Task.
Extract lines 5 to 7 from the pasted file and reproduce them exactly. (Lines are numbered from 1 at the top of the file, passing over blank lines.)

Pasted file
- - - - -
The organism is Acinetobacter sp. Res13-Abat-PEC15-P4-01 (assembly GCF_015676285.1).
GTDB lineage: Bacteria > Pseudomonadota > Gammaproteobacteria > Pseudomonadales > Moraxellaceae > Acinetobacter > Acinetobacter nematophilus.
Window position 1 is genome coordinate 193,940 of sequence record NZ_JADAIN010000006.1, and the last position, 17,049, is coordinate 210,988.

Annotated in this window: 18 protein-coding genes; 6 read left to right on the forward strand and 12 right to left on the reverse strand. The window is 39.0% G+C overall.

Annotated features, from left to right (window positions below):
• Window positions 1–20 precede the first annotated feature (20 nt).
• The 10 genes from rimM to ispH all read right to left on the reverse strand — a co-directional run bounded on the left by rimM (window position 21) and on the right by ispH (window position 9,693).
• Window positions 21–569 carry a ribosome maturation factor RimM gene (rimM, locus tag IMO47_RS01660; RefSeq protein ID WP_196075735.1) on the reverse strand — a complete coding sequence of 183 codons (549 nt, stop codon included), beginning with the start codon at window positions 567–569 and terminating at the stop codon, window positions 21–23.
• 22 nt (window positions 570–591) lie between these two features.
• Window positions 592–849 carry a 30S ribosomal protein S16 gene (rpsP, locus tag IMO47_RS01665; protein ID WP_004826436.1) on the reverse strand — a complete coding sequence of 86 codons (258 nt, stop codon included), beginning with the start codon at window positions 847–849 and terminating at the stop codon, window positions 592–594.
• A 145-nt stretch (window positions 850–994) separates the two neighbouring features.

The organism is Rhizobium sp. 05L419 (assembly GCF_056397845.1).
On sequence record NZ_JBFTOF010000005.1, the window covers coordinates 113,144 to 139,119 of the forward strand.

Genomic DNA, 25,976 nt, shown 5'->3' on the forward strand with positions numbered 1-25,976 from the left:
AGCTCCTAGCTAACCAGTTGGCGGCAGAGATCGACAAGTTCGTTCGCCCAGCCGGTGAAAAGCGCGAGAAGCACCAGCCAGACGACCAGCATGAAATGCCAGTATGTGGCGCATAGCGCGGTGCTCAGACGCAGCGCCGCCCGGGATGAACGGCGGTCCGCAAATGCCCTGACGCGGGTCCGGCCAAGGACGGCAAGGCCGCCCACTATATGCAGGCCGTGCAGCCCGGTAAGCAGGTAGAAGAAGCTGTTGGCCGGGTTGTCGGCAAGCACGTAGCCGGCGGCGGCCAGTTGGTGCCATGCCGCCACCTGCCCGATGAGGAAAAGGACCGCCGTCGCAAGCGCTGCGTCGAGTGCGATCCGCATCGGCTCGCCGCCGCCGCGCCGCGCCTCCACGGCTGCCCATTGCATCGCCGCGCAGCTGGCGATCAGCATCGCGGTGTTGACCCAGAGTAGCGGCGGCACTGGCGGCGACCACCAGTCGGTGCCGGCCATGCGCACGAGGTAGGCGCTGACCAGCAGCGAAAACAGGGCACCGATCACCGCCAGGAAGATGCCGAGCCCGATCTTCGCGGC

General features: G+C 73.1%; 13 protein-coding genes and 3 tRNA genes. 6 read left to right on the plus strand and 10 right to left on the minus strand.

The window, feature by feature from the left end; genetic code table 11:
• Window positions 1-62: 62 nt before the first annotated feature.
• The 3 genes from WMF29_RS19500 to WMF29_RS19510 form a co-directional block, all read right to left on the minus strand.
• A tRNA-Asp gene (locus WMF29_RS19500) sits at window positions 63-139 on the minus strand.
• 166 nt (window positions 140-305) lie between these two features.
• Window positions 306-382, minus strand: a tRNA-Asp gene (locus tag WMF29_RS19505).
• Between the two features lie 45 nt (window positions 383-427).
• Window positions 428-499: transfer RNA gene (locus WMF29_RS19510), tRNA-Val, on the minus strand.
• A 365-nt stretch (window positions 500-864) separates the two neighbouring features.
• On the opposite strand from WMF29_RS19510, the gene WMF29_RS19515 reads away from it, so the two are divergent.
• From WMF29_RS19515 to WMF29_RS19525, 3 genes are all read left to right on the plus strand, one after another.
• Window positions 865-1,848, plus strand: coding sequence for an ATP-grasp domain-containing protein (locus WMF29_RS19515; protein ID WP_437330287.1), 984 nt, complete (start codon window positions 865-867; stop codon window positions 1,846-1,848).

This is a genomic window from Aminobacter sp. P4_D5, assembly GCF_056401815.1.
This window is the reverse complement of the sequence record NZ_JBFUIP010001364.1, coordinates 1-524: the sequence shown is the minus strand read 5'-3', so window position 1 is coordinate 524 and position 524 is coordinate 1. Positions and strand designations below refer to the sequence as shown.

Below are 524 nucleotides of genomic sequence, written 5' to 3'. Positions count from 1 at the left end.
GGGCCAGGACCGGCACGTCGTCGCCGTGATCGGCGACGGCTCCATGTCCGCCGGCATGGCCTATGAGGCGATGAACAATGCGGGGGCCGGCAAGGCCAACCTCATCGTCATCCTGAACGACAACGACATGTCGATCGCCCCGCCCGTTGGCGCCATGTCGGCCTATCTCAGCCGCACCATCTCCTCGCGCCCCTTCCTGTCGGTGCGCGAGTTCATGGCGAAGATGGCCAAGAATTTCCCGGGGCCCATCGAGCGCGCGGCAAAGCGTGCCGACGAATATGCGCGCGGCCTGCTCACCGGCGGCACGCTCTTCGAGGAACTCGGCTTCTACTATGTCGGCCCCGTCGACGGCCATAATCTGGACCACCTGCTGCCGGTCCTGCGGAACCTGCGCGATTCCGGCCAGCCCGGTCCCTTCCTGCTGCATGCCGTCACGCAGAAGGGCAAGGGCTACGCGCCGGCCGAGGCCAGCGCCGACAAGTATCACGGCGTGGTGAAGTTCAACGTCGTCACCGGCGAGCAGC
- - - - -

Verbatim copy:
Annotated features, from left to right (window positions below):
• Window positions 1–20 precede the first annotated feature (20 nt).
• The 10 genes from rimM to ispH all read right to left on the reverse strand — a co-directional run bounded on the left by rimM (window position 21) and on the right by ispH (window position 9,693).